A performance and gathering space
It is impossible to prove, though realistic to imagine, that more Black Richmonders have set foot in Marcus-David Peters Circle over the past month than in the previous 130 years.
Jones said the gravitational communal presence could outweigh the need for art.
“It’s kind of cool to see people out there playing basketball, barbecuing and eating, picnicking and taking pictures," he said. "It’s open space, and I don’t know if any one piece of artwork should over occupy public space like that.
“Whatever we do, I want space where people can gather. I want space where people can share, celebrate and commemorate whatever Richmond means to them. But most importantly, it has to be a community.”
Klein and Criqui agreed that whatever physically or visually replaces the statues is far less important than how the space is used. While they were talking from their table at the edge of the outer circle, a demonstrator carrying a chess board walked up to them and offered water and snacks, thanking them for their art.
“Keeping Marcus-David Peters Circle a space for the community is the thing that sticks out to me,” Criqui said. “And space for art. There have been musicians out here. There have been people feeding each other, painting.”
One of the residents said she has let numerous protesters into her house to use the bathroom during the past month. Although she, her daughter and the other resident stressed they’d rather not have a concert venue in their neighborhood — nor would it be logistically feasible for the area — they would like for the space to be a “place of community.”
The three Monument Avenue residents, like demonstrators, hope that additional seating is added to any section of the street with greenery, providing enough space to be relatively safe from traffic.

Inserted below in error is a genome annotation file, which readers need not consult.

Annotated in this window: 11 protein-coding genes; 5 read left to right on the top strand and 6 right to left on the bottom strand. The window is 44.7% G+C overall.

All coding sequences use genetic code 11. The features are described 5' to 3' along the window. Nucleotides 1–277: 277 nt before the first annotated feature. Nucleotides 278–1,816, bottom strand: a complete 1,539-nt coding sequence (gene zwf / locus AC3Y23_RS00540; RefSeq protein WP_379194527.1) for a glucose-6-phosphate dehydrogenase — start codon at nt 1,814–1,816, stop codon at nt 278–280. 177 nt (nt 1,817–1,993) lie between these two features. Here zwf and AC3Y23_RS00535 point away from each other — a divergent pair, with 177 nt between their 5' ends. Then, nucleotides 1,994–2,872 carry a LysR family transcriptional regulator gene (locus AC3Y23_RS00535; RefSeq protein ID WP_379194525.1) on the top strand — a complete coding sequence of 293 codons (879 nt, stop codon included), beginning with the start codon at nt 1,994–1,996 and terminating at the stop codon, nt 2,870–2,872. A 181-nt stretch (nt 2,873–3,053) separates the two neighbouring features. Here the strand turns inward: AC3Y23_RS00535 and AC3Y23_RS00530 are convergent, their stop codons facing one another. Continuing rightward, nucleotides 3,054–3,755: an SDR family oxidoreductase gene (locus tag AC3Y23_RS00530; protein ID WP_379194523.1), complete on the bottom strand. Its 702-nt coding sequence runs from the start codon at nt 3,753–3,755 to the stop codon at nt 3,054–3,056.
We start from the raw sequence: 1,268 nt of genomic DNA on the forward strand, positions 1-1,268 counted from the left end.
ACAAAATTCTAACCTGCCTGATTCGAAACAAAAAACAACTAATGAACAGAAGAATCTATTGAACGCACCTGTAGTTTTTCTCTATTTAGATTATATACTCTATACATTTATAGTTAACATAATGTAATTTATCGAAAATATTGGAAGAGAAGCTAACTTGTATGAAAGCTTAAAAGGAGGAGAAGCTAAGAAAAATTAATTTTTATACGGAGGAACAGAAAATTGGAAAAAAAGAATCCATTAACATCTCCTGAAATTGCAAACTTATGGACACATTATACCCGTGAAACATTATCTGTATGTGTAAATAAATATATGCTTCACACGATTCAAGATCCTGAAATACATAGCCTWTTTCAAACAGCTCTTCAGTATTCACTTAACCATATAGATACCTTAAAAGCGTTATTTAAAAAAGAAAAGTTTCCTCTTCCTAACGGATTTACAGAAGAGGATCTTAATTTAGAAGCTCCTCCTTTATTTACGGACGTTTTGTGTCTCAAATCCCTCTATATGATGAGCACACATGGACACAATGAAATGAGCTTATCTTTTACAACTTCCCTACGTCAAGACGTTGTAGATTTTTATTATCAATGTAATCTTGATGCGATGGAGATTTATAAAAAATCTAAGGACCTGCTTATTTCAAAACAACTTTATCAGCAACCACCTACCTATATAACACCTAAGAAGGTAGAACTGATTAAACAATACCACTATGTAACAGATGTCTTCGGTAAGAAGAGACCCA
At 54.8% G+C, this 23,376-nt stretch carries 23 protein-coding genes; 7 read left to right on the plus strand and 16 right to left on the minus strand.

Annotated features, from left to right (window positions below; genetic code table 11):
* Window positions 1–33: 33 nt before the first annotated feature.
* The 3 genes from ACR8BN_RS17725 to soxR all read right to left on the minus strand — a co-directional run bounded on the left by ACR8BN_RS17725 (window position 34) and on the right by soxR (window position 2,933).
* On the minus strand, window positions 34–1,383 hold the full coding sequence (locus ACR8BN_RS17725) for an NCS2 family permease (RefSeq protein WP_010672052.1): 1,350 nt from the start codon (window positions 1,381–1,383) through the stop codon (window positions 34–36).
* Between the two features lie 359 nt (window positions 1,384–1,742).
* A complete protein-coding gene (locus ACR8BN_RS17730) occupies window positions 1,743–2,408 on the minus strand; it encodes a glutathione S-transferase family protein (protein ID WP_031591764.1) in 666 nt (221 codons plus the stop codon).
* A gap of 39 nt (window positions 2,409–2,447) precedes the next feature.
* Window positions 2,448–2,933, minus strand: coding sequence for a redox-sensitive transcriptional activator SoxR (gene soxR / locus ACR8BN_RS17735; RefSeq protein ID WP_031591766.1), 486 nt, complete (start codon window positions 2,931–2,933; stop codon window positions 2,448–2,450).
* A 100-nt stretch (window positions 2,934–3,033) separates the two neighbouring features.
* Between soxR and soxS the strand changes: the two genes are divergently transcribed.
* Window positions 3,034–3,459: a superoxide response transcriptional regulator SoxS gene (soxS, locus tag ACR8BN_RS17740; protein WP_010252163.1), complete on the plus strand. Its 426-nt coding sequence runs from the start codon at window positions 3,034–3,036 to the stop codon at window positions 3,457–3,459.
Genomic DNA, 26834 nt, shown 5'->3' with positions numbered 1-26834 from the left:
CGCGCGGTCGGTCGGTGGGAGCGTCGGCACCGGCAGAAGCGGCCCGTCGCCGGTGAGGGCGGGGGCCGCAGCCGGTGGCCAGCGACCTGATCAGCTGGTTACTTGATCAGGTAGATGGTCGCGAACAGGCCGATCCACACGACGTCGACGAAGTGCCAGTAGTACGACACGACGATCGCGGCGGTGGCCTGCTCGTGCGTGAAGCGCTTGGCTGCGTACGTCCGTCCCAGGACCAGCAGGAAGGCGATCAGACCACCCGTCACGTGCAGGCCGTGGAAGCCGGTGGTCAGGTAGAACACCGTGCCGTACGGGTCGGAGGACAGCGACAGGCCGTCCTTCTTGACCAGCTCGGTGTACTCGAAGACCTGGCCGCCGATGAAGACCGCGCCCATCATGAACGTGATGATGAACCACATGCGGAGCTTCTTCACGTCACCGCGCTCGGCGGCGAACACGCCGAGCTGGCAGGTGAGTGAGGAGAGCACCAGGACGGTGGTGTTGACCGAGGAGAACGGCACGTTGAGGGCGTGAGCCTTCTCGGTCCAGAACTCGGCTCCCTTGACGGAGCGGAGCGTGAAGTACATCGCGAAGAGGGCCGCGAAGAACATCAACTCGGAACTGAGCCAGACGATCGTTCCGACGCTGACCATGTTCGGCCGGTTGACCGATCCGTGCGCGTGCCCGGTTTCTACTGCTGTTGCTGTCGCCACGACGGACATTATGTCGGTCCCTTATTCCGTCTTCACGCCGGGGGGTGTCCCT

“Living here is not like living on any other street in the Fan, or any street I’ve been on, because people treat this street like it’s a public park,” she said. “I love that, and I love that part of Monument. And to me, that’s what I would like Monument to stay and grow to be even better at.”
Almore hopes that the circle, specifically, can be used as an outdoor gallery for performance pieces such as her own. A music teacher, she plays the cello for eight minutes, 46 seconds — a timespan that has become symbolic of police brutality, initially reported as the length of time former officer Derek Chauvin knelt on George Floyd’s neck in Minneapolis.
“I want to see this space turned into a park, a concert space, a place where there’s not permanent sculpture installations but a rotating gallery,” Almore said. “Maybe a stage in the middle, dance, concerts.”
She mentioned legendary artist Christo, who specialized in massive installations, as an example of the sort of work she’d like to see on display not only at the circle where the Lee monument stands, but perhaps even throughout Monument Avenue.
Christo died on May 31 at the age of 84. His website says the artist aimed to help viewers “see and perceive the whole environment with new eyes and a new consciousness.” His first large-scale work was “Wall of Oil Barrels,” which stacked 89 barrels to block a city street in Paris.
It was an expression of his and fellow artist Jeanne-Claude’s view on the Cold War and Berlin Wall (then under construction), a divisive structure limiting freedom and mobility.